In the past three years, about two-thirds of the states have lowered prison sentences or begun steering convicts into drug treatment or community corrections programs, reports Governing magazine. In many cases, Republican governors or legislators have led the way. There’s a new shorthand phrase lawmakers of all stripes use to sell these policies to their constituents. Now they’re getting “smart on crime.” Why the new attitude? The short answer is the states’ budget crises. After a decade of ratcheting up corrections budgets–states now spend nearly $40 billion on prisons–legislators suddenly found they had to prioritize whom they want locked up. Money is not the only thing. The plunging crime rate since the early 1990s–due in part to tougher sentencing, many argue–means that crime isn’t the volatile issue with the public that it was in 1994. Debate in statehouses today isn’t so emotional and headline-driven as it used to be. Legislators are still toughening sentences for certain crimes–in particular, sexual offenses. But when it comes to low-level drug addicts and petty thieves, they’re having second thoughts about the efficacy and cost-effectiveness of prison as a correctional tool.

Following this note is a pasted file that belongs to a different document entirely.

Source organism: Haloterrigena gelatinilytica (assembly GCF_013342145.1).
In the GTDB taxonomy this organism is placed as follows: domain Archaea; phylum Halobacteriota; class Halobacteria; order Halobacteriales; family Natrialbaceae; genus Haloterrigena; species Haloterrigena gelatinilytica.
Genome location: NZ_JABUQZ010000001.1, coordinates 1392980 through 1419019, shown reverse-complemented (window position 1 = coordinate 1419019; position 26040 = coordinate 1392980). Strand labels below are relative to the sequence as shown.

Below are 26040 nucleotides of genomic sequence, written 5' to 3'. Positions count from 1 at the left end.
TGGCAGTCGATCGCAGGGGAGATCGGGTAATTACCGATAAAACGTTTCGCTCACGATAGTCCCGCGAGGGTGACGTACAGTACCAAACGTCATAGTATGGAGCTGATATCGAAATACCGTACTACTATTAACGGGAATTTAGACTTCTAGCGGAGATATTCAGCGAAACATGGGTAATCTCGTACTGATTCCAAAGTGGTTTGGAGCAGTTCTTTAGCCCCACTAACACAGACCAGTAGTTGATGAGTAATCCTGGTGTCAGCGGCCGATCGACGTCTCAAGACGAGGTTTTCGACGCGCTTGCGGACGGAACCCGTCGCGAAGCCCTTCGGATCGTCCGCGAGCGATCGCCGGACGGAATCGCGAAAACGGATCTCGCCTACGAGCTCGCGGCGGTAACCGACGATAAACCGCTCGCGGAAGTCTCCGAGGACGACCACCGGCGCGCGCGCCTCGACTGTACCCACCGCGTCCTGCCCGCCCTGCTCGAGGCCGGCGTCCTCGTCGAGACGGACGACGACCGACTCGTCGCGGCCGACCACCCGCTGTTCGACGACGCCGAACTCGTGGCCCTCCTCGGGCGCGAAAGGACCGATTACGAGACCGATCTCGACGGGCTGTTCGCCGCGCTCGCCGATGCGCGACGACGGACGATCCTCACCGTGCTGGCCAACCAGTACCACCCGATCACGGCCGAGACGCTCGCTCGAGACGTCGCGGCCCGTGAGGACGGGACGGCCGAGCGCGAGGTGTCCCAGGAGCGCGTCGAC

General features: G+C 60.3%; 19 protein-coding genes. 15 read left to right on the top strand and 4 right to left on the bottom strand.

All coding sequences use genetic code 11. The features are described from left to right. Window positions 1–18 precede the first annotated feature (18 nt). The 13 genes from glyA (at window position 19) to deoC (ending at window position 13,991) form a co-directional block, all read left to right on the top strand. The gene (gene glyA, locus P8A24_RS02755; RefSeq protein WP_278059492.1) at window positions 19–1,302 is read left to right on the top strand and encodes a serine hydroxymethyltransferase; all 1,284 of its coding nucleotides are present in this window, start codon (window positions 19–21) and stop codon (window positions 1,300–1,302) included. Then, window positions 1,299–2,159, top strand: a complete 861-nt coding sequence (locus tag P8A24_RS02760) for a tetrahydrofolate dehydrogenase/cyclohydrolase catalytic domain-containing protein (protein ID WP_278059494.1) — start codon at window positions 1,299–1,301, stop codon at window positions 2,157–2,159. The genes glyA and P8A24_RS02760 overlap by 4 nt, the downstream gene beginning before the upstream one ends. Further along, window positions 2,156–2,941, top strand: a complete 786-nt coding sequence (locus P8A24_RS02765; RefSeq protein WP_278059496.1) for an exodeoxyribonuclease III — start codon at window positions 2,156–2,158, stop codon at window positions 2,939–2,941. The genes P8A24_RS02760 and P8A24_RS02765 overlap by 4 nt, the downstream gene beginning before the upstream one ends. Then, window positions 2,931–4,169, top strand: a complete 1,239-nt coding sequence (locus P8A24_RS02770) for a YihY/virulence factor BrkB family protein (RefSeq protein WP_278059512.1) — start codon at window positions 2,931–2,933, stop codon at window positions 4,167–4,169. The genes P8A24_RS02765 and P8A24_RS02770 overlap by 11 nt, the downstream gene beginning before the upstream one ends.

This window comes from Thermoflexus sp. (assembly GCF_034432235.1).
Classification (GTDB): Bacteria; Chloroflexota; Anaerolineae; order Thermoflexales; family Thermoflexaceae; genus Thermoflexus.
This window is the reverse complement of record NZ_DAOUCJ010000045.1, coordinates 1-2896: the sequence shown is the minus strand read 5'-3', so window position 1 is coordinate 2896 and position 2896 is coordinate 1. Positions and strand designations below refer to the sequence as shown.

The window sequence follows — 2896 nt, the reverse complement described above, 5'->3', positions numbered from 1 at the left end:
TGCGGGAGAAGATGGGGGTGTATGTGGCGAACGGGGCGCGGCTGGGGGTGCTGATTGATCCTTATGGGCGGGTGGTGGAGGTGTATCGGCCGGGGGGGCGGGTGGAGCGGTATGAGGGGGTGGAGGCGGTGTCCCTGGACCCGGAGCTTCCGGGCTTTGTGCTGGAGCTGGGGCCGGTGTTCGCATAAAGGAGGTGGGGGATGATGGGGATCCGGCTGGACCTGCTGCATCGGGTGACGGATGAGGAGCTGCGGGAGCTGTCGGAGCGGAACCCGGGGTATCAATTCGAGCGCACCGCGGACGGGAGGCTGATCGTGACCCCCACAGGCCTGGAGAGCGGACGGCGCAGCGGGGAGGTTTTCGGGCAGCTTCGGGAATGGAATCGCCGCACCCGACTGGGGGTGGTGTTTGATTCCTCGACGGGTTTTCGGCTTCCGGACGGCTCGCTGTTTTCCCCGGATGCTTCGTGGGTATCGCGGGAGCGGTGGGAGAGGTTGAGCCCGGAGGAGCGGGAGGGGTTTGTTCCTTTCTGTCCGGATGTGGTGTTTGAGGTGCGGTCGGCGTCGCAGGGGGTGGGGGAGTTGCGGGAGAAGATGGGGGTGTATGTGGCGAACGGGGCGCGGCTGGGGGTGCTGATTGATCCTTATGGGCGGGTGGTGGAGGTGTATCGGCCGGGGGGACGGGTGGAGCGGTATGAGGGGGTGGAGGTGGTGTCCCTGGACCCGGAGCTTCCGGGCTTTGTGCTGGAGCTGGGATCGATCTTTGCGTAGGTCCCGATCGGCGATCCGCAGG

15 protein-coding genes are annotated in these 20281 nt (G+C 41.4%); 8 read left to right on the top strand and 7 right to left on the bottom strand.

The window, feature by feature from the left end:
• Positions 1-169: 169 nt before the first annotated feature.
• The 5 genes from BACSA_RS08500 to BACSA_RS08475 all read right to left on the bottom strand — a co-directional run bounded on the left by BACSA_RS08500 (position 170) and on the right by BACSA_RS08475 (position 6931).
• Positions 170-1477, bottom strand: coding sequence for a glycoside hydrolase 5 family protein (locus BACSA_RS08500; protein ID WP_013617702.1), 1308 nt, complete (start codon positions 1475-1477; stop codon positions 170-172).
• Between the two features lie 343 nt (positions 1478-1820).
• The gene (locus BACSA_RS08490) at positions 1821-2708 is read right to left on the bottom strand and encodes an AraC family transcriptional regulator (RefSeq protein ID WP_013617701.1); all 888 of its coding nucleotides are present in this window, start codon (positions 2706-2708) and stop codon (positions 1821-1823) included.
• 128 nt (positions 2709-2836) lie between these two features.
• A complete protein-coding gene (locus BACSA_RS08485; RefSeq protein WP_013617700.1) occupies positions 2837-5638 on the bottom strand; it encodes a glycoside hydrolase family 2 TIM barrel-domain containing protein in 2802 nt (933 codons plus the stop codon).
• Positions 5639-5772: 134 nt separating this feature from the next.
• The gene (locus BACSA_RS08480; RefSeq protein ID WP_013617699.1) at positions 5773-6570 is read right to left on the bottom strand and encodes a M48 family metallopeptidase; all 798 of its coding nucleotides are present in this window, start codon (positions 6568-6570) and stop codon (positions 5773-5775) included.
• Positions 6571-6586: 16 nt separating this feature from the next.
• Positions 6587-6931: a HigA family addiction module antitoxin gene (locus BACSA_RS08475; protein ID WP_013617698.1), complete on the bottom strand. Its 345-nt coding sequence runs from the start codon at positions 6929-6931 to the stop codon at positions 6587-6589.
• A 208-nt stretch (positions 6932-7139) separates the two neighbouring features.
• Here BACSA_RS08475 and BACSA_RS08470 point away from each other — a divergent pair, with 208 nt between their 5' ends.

Republicans are best positioned politically to make that point. They’ve done such an effective job of branding Democrats as “soft on crime” that sentencing reform in many states had to come from the right, not the left. That’s what happened in Texas, where Ray Allen, the Republican who chairs the House Corrections Committee, persuaded tough-talking conservatives to divert thousands of drug abusers out of prison and into treatment. “It opened up a real un-Republican can of worms for me,” Allen says. “It was like Nixon going to China. Some of my colleagues said, ‘Ray, what are you doing?’ And I said, ‘The only thing we can do.’ We don’t have the money to lock everybody up.” Some critics argue that Texas and many other states are taking too simplistic an approach–making just as much a mistake by diverting whole classes of criminals from prison that they did by putting them behind bars in the first place. “The pressure is there to free up beds,” says Richard Kern, director of Virginia’s sentencing commission. “But there’s no sound methodology regarding how they’re doing it.”